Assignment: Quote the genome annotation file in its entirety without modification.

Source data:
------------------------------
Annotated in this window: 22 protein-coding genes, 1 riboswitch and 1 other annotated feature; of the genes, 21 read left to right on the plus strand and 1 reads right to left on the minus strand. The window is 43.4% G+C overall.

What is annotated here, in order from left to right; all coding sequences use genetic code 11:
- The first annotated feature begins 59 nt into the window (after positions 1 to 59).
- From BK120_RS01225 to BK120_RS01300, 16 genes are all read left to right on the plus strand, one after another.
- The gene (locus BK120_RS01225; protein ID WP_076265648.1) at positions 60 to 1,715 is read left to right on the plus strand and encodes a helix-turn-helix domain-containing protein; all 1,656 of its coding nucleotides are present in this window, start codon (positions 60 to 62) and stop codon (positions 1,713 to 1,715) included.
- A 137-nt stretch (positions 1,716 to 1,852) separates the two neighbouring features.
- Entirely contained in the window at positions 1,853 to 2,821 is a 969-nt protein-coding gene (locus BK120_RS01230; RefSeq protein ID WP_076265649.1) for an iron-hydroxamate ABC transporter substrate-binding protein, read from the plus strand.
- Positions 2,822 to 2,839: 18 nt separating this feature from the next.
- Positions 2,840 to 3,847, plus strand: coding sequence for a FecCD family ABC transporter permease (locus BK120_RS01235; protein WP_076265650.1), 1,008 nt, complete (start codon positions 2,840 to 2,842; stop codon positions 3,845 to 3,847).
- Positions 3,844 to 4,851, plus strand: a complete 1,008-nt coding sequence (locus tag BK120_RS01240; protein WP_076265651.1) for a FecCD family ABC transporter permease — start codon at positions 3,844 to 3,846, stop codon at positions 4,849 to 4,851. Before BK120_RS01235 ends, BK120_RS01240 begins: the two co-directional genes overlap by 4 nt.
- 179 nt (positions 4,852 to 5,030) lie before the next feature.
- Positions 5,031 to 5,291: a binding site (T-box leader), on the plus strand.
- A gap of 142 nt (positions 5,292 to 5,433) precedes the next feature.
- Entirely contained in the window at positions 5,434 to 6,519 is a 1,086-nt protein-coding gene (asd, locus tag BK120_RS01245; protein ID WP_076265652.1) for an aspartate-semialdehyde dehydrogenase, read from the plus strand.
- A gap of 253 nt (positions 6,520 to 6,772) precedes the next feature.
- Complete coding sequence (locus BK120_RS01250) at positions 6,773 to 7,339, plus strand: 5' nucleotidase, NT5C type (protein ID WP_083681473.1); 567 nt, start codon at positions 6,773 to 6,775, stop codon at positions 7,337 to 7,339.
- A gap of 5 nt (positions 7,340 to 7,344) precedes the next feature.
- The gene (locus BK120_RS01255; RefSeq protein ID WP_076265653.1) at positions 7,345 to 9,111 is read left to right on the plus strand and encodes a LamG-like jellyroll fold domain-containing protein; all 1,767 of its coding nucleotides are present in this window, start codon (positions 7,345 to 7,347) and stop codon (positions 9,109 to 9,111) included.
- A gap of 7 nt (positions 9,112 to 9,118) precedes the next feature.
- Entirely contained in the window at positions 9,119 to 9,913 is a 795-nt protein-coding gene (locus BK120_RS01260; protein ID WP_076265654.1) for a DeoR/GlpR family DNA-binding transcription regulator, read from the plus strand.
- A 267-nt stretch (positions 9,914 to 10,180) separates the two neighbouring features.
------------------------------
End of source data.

Annotated in this window: 22 protein-coding genes, 1 riboswitch and 1 other annotated feature; of the genes, 21 read left to right on the plus strand and 1 reads right to left on the minus strand. The window is 43.4% G+C overall.

What is annotated here, in order from left to right; all coding sequences use genetic code 11:
- The first annotated feature begins 59 nt into the window (after positions 1 to 59).
- From BK120_RS01225 to BK120_RS01300, 16 genes are all read left to right on the plus strand, one after another.
- The gene (locus BK120_RS01225; protein ID WP_076265648.1) at positions 60 to 1,715 is read left to right on the plus strand and encodes a helix-turn-helix domain-containing protein; all 1,656 of its coding nucleotides are present in this window, start codon (positions 60 to 62) and stop codon (positions 1,713 to 1,715) included.
- A 137-nt stretch (positions 1,716 to 1,852) separates the two neighbouring features.
- Entirely contained in the window at positions 1,853 to 2,821 is a 969-nt protein-coding gene (locus BK120_RS01230; RefSeq protein ID WP_076265649.1) for an iron-hydroxamate ABC transporter substrate-binding protein, read from the plus strand.
- Positions 2,822 to 2,839: 18 nt separating this feature from the next.
- Positions 2,840 to 3,847, plus strand: coding sequence for a FecCD family ABC transporter permease (locus BK120_RS01235; protein WP_076265650.1), 1,008 nt, complete (start codon positions 2,840 to 2,842; stop codon positions 3,845 to 3,847).
- Positions 3,844 to 4,851, plus strand: a complete 1,008-nt coding sequence (locus tag BK120_RS01240; protein WP_076265651.1) for a FecCD family ABC transporter permease — start codon at positions 3,844 to 3,846, stop codon at positions 4,849 to 4,851. Before BK120_RS01235 ends, BK120_RS01240 begins: the two co-directional genes overlap by 4 nt.
- 179 nt (positions 4,852 to 5,030) lie before the next feature.
- Positions 5,031 to 5,291: a binding site (T-box leader), on the plus strand.
- A gap of 142 nt (positions 5,292 to 5,433) precedes the next feature.
- Entirely contained in the window at positions 5,434 to 6,519 is a 1,086-nt protein-coding gene (asd, locus tag BK120_RS01245; protein ID WP_076265652.1) for an aspartate-semialdehyde dehydrogenase, read from the plus strand.
- A gap of 253 nt (positions 6,520 to 6,772) precedes the next feature.
- Complete coding sequence (locus BK120_RS01250) at positions 6,773 to 7,339, plus strand: 5' nucleotidase, NT5C type (protein ID WP_083681473.1); 567 nt, start codon at positions 6,773 to 6,775, stop codon at positions 7,337 to 7,339.
- A gap of 5 nt (positions 7,340 to 7,344) precedes the next feature.
- The gene (locus BK120_RS01255; RefSeq protein ID WP_076265653.1) at positions 7,345 to 9,111 is read left to right on the plus strand and encodes a LamG-like jellyroll fold domain-containing protein; all 1,767 of its coding nucleotides are present in this window, start codon (positions 7,345 to 7,347) and stop codon (positions 9,109 to 9,111) included.
- A gap of 7 nt (positions 9,112 to 9,118) precedes the next feature.
- Entirely contained in the window at positions 9,119 to 9,913 is a 795-nt protein-coding gene (locus BK120_RS01260; protein ID WP_076265654.1) for a DeoR/GlpR family DNA-binding transcription regulator, read from the plus strand.
- A 267-nt stretch (positions 9,914 to 10,180) separates the two neighbouring features.